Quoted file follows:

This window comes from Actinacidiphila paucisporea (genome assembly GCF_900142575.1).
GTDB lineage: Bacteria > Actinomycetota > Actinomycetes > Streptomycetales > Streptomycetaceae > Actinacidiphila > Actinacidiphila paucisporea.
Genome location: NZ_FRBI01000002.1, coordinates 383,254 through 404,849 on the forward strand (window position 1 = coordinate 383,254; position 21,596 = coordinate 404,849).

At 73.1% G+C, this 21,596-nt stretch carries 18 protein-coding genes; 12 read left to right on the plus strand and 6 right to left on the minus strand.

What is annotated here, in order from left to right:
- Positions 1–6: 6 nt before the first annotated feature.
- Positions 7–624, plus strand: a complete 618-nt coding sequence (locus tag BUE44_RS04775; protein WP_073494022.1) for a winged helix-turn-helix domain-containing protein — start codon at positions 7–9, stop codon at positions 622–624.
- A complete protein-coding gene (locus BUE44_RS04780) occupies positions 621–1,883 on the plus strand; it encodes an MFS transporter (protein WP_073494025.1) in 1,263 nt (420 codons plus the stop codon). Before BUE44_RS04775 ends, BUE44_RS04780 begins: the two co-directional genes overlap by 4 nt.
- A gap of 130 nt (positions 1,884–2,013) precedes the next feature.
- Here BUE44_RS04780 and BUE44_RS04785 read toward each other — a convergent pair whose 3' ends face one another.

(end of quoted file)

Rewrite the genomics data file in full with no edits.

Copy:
This window comes from Actinacidiphila paucisporea (genome assembly GCF_900142575.1).
GTDB lineage: Bacteria > Actinomycetota > Actinomycetes > Streptomycetales > Streptomycetaceae > Actinacidiphila > Actinacidiphila paucisporea.
Genome location: NZ_FRBI01000002.1, coordinates 383,254 through 404,849 on the forward strand (window position 1 = coordinate 383,254; position 21,596 = coordinate 404,849).

At 73.1% G+C, this 21,596-nt stretch carries 18 protein-coding genes; 12 read left to right on the plus strand and 6 right to left on the minus strand.

What is annotated here, in order from left to right:
- Positions 1–6: 6 nt before the first annotated feature.
- Positions 7–624, plus strand: a complete 618-nt coding sequence (locus tag BUE44_RS04775; protein WP_073494022.1) for a winged helix-turn-helix domain-containing protein — start codon at positions 7–9, stop codon at positions 622–624.
- A complete protein-coding gene (locus BUE44_RS04780) occupies positions 621–1,883 on the plus strand; it encodes an MFS transporter (protein WP_073494025.1) in 1,263 nt (420 codons plus the stop codon). Before BUE44_RS04775 ends, BUE44_RS04780 begins: the two co-directional genes overlap by 4 nt.
- A gap of 130 nt (positions 1,884–2,013) precedes the next feature.
- Here BUE44_RS04780 and BUE44_RS04785 read toward each other — a convergent pair whose 3' ends face one another.